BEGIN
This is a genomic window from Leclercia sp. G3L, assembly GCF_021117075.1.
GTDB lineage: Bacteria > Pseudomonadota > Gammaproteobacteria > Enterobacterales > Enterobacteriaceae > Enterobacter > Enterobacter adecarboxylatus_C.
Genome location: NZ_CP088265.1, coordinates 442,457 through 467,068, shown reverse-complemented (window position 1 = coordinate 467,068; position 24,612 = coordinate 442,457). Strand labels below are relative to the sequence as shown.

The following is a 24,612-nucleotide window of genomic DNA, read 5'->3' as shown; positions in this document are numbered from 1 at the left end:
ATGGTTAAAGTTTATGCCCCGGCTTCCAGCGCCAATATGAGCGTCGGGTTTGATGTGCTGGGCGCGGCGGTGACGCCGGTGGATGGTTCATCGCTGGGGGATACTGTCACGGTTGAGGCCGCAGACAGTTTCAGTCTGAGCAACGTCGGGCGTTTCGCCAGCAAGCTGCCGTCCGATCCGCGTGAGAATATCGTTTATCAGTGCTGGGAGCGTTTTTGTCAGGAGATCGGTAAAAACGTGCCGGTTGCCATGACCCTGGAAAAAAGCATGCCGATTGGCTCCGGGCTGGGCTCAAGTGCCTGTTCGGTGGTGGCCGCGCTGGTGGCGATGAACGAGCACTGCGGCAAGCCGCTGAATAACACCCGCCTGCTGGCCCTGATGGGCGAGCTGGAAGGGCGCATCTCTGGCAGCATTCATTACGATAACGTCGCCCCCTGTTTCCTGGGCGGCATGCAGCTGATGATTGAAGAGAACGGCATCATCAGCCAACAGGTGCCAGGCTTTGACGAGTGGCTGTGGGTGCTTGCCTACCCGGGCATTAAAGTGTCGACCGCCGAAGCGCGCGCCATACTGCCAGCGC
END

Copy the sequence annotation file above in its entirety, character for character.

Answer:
This is a genomic window from Leclercia sp. G3L, assembly GCF_021117075.1.
GTDB lineage: Bacteria > Pseudomonadota > Gammaproteobacteria > Enterobacterales > Enterobacteriaceae > Enterobacter > Enterobacter adecarboxylatus_C.
Genome location: NZ_CP088265.1, coordinates 442,457 through 467,068, shown reverse-complemented (window position 1 = coordinate 467,068; position 24,612 = coordinate 442,457). Strand labels below are relative to the sequence as shown.

The following is a 24,612-nucleotide window of genomic DNA, read 5'->3' as shown; positions in this document are numbered from 1 at the left end:
ATGGTTAAAGTTTATGCCCCGGCTTCCAGCGCCAATATGAGCGTCGGGTTTGATGTGCTGGGCGCGGCGGTGACGCCGGTGGATGGTTCATCGCTGGGGGATACTGTCACGGTTGAGGCCGCAGACAGTTTCAGTCTGAGCAACGTCGGGCGTTTCGCCAGCAAGCTGCCGTCCGATCCGCGTGAGAATATCGTTTATCAGTGCTGGGAGCGTTTTTGTCAGGAGATCGGTAAAAACGTGCCGGTTGCCATGACCCTGGAAAAAAGCATGCCGATTGGCTCCGGGCTGGGCTCAAGTGCCTGTTCGGTGGTGGCCGCGCTGGTGGCGATGAACGAGCACTGCGGCAAGCCGCTGAATAACACCCGCCTGCTGGCCCTGATGGGCGAGCTGGAAGGGCGCATCTCTGGCAGCATTCATTACGATAACGTCGCCCCCTGTTTCCTGGGCGGCATGCAGCTGATGATTGAAGAGAACGGCATCATCAGCCAACAGGTGCCAGGCTTTGACGAGTGGCTGTGGGTGCTTGCCTACCCGGGCATTAAAGTGTCGACCGCCGAAGCGCGCGCCATACTGCCAGCGC